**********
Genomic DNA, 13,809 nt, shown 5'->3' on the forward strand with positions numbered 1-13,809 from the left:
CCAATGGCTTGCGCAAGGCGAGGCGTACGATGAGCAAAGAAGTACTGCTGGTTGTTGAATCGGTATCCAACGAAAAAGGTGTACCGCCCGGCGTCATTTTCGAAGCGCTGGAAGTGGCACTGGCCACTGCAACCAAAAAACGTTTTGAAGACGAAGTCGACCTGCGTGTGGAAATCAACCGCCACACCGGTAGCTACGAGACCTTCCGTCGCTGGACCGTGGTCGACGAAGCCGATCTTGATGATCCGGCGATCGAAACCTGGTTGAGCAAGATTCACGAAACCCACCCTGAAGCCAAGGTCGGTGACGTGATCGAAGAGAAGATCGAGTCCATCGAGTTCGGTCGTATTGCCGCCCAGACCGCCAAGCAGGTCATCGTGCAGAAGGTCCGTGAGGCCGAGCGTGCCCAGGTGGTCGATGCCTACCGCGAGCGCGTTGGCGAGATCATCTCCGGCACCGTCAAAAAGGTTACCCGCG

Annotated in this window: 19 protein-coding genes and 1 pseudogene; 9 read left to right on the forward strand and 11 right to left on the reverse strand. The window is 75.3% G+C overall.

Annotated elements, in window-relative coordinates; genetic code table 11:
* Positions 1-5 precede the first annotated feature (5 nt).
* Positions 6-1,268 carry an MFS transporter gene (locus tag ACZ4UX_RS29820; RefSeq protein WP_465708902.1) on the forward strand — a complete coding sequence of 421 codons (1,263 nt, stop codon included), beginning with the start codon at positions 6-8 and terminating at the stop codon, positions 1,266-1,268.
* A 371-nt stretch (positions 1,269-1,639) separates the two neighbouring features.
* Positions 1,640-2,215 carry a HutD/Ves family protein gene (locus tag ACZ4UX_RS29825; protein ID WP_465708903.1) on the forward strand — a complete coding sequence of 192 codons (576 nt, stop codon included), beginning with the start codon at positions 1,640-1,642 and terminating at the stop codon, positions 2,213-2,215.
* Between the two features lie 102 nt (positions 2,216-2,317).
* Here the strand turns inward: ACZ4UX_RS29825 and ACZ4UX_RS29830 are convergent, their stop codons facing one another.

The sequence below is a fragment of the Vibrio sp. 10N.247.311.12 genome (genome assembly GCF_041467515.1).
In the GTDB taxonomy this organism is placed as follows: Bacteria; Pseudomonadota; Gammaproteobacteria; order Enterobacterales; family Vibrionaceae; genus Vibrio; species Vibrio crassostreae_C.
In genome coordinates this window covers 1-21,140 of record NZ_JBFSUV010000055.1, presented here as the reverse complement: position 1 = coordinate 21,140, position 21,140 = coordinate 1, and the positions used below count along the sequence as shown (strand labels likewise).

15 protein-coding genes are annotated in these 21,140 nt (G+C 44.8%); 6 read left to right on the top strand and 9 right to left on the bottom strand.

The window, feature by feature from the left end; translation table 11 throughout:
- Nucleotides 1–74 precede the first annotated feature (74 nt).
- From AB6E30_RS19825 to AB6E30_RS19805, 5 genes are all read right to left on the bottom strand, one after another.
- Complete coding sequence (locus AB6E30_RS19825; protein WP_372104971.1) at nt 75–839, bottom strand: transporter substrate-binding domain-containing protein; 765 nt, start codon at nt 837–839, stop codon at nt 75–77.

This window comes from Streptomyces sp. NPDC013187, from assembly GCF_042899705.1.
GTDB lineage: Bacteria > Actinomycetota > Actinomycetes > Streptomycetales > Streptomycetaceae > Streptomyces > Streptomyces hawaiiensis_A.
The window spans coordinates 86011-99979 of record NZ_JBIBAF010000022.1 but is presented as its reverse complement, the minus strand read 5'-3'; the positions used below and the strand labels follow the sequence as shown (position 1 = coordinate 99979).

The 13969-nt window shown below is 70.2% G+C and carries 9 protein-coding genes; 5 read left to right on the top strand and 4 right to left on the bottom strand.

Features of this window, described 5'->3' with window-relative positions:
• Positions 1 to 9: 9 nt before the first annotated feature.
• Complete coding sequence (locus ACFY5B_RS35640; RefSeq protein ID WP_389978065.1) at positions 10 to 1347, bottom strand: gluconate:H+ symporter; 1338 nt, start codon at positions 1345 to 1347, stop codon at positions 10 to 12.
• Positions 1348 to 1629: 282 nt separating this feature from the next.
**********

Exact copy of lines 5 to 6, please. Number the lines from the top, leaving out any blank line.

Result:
* Positions 1-5 precede the first annotated feature (5 nt).
* Positions 6-1,268 carry an MFS transporter gene (locus tag ACZ4UX_RS29820; RefSeq protein WP_465708902.1) on the forward strand — a complete coding sequence of 421 codons (1,263 nt, stop codon included), beginning with the start codon at positions 6-8 and terminating at the stop codon, positions 1,266-1,268.